What if we considered this: for those who are committing to a permanent position and have the attitude and aptitude to increase their production value rather than guarantee their hourly rate, perhaps we should invest in their future and provide them with workforce development. The old saying, give a man a fish, he eats for a day, teach him to fish, he eats for a lifetime, rings true. Incentivizing businesses to invest in the development of their labor force turns an unskilled laborer into a skilled professional and advances their career and lives in ways far beyond what the 32% increase would offer. It provides freedom from long term poverty and changes the future trajectory of not only the employee but his entire family. The resulting investment in their communities by their purchases and their role modeling of the power of hard work are added, unmeasurable bonuses.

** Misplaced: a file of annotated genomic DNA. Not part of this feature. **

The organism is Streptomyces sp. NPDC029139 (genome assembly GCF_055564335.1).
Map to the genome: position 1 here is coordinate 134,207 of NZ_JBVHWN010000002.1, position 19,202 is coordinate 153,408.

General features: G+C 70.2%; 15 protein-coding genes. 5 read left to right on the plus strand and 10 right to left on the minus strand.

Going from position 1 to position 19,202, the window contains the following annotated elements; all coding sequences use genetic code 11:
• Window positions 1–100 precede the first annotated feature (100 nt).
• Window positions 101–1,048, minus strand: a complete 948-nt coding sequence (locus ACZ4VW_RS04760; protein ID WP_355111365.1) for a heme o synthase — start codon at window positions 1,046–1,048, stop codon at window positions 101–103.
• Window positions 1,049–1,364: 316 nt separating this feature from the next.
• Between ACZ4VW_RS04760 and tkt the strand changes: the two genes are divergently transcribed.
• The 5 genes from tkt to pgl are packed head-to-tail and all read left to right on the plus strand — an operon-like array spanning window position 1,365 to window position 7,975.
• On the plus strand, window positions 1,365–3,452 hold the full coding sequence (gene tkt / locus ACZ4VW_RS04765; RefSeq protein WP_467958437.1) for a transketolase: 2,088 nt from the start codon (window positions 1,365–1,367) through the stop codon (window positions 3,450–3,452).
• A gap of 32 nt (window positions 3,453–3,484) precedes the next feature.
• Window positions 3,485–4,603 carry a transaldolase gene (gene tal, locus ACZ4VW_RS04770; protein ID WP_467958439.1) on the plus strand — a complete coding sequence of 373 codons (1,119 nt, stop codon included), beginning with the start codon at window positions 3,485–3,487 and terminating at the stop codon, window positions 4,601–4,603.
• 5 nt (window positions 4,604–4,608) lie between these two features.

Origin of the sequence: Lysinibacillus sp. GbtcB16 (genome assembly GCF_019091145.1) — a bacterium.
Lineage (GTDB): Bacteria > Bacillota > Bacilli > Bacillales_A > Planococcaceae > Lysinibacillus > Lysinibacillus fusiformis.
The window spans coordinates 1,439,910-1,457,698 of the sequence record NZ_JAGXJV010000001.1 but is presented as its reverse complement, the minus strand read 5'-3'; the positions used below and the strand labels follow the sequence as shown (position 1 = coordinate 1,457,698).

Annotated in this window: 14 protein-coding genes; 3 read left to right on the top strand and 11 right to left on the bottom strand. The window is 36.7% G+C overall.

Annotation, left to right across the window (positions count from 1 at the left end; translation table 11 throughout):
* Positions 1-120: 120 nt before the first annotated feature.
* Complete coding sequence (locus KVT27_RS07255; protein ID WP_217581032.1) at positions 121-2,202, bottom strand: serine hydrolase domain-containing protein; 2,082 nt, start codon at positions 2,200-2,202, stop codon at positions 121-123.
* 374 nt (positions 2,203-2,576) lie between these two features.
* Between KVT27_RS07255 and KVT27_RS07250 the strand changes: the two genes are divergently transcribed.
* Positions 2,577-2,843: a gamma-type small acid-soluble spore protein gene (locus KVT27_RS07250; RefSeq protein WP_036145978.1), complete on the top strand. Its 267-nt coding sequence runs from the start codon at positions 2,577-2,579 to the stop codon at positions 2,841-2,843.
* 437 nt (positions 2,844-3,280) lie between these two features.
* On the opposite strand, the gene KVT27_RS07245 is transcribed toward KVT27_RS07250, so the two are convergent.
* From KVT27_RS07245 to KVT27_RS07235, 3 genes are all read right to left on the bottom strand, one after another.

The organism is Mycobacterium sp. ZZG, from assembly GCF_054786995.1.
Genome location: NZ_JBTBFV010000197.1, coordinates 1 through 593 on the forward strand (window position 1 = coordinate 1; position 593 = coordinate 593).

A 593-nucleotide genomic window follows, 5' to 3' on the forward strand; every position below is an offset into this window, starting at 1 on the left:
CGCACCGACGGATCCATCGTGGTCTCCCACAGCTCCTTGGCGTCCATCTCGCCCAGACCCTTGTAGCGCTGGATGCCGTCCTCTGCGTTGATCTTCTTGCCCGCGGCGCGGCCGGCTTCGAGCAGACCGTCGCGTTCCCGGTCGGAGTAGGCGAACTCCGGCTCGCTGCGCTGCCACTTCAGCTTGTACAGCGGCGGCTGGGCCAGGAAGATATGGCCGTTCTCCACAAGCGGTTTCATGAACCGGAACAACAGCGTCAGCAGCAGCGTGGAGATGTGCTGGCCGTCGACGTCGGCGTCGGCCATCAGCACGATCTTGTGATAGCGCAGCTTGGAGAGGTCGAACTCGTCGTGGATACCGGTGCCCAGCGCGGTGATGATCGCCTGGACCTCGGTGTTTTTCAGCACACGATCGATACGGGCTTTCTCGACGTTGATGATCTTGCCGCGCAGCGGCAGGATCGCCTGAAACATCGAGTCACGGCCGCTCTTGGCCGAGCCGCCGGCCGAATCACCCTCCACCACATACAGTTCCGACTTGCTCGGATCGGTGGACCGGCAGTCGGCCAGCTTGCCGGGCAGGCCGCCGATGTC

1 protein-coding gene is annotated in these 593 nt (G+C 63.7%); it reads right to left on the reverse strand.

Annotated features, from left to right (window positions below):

No one is arguing that a family can live off $10.10/hour, but in the United States you have the choice to make more income if you put in more effort. Let’s turn our united attentions and resources towards workforce development programs, educational opportunities, apprenticeship programs and rewards for the employer and employee for actively participating in the improvement of lives. Giving the money away simply adds to the nations problem of entitlement. We are only entitled to what we are willing to work for – not what our parents worked for, and not what someone gives us. Let’s create a nation of skilled labor, proud of their accomplishments and invested in their futures.

The Sunny Side: We don’t have to prepare to pay more for Maryland made goods and services or risk losing jobs because businesses can’t afford to be open in our state.  You have the power to initiate change by contacting your representatives.  Tell them they made a mistake overturning Governor Hogan’s veto on the minimum wage increase and ask them to go back to the drawing board to develop solutions that differentiates between part-time summer help and full-time permanent positions and includes incentives to teach, those willing, to fish.